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Why Local Food is a Better Path to Job Growth than Tract Housing for Hawai'i

Scott C headshotWords by Scott Cooney
Energy & Environment

Many of us in the sustainability community can be forgiven if we think the whole concept of jobs vs. the environment is a concept better taught in history classes than current events. After all, solar employs more people in Germany and the U.S. than steel, and every day we read news of energy efficiency work, green building, renewables, and the like, all creating good jobs.

The myth of jobs versus the environment has been perpetuated by the folks who stand to win contracts, but typically, reality rests not on the jobs/environment economic analysis, but rather the short term/long term mindset.

Take the conversion of farmland to housing, for instance. On Tuesday this week, I testified before the Land Use Commission in Honolulu County, which is considering the motion to develop farmland in the Ewa Plain, known as Ho'opili, into a subdivision of single family homes, courtesy of DR Horton. The farmland is Honolulu County's most fertile remaining farmland, and given that Hawai'i imports 90% of its food from over 2500 miles away, one might expect that we'd want to preserve it.

When I arrived in the morning, I expected the usual leftist rabblerousers outside picketing (Occupy Honolulu is right down the street from the Land Use Commission building, after all). I hadn't expected DR Horton's entire staff to be on hand, but given the importance of the LUC's decision for the company (it's an 11,000 home development, valued well into the billions), I should have anticipated it.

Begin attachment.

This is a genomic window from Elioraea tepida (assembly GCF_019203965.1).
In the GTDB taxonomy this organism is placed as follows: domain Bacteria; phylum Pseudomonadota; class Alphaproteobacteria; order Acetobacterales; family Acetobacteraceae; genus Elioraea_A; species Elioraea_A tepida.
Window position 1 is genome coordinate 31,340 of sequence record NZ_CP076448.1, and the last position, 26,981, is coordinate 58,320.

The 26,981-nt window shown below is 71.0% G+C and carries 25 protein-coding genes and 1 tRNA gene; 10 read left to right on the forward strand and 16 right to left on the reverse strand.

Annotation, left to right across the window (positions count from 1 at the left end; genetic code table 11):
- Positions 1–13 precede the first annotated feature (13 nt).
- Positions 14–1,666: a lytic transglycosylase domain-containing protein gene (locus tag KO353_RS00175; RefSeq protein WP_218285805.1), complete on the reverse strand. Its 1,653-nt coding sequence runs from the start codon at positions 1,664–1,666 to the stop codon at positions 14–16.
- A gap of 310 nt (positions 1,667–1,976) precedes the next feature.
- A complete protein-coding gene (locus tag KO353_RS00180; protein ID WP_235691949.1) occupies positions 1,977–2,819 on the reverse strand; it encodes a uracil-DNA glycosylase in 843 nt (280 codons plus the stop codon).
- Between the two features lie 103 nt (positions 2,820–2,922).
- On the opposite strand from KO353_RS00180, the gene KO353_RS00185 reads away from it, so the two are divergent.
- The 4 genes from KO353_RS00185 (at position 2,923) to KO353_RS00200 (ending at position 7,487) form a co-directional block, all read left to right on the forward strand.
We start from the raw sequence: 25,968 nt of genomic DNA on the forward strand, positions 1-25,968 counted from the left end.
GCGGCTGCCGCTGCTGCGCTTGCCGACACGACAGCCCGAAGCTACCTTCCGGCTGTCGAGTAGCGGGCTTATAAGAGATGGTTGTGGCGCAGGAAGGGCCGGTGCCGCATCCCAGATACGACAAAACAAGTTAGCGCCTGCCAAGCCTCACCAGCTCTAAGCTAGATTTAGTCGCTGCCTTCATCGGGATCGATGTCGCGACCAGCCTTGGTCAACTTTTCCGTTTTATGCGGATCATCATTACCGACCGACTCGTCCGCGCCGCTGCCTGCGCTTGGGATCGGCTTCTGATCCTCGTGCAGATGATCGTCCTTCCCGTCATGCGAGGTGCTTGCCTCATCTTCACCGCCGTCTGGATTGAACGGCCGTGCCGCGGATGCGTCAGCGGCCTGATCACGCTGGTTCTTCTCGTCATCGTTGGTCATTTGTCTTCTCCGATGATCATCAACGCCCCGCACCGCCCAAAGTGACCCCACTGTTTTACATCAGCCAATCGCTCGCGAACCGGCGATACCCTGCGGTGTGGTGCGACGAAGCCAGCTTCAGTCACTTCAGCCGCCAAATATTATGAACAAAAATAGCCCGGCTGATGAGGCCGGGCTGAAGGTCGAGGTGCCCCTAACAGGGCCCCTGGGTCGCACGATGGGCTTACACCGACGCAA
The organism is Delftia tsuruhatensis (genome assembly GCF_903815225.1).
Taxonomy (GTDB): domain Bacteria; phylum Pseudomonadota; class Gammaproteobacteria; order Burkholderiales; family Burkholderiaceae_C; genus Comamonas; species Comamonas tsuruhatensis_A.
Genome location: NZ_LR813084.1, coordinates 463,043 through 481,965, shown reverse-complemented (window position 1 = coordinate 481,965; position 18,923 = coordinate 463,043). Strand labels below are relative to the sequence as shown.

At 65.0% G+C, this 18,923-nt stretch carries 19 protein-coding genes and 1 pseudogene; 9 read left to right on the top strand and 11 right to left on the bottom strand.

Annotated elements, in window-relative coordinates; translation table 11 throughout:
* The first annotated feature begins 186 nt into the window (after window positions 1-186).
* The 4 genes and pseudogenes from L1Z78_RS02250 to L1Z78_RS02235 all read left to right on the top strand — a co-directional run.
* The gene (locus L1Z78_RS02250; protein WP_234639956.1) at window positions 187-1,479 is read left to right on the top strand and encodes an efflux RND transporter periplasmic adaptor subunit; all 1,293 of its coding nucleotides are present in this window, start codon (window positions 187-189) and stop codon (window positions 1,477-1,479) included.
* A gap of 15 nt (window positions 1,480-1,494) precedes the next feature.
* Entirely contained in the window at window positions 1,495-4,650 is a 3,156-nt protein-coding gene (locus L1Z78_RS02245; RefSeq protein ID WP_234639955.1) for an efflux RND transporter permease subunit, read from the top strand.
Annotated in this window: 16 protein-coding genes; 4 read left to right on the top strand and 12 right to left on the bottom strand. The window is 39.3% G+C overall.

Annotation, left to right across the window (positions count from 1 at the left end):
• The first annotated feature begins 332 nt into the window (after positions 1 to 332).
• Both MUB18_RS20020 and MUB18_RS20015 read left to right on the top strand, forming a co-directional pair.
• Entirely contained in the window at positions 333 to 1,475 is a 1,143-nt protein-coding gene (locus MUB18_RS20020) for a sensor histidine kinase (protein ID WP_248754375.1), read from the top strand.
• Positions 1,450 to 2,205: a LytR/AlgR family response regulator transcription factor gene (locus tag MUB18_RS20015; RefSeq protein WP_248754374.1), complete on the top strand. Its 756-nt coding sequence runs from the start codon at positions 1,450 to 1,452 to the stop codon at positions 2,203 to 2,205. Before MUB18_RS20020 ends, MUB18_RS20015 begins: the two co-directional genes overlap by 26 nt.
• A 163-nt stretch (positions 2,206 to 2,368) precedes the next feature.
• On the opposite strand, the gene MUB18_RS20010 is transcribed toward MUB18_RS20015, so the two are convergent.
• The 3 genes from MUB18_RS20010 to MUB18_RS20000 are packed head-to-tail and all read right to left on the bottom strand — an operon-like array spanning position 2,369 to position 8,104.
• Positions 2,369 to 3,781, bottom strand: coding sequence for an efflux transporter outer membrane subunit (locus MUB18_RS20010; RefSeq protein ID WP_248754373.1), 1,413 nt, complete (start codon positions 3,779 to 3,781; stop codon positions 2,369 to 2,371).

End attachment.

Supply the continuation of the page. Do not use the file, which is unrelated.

They were on the clock with their employer, and when I arrived, I was just in time to see them enjoying their breakfast, courtesy of the company: fast food from a chain restaurant served in styrofoam clamshells and eaten with plastic cutlery coupled with bottles of Aquafina. Hawai'i battles one of the worst childhood obesity rates in the country, especially among native Hawaiians, much a result of the processed food that has been brought to the island state since right around World War II and the increased military presence here. Developing this farmland into tract housing would seem to bring more of the same: imported, processed food, and lots of waste.

The development of Ho'opili has many effects, but most importantly for Hawaiian people, the good-paying jobs created for the development in the construction industry are temporary at best. The permanent jobs cited by the developer veer toward low-paying service industry jobs in the surrounding strip malls. Hawai'i has based its economy on these kinds of jobs for the last half century, resulting in many people working two jobs and locals being crowded out of the housing market because $9 an hour will never buy a house when the median home price tops the half million dollar mark. Hawaii's Governor Neil Abercrombie is fond of saying that Hawaii's number one export is cash, and the development of Ho'opili would only exacerbate that problem.

But what's the alternative?
I recently spent some time in Asheville, North Carolina, and saw incredible job development in local food, and think this can be a prime source of economic development for Hawai'i and many other municipalities.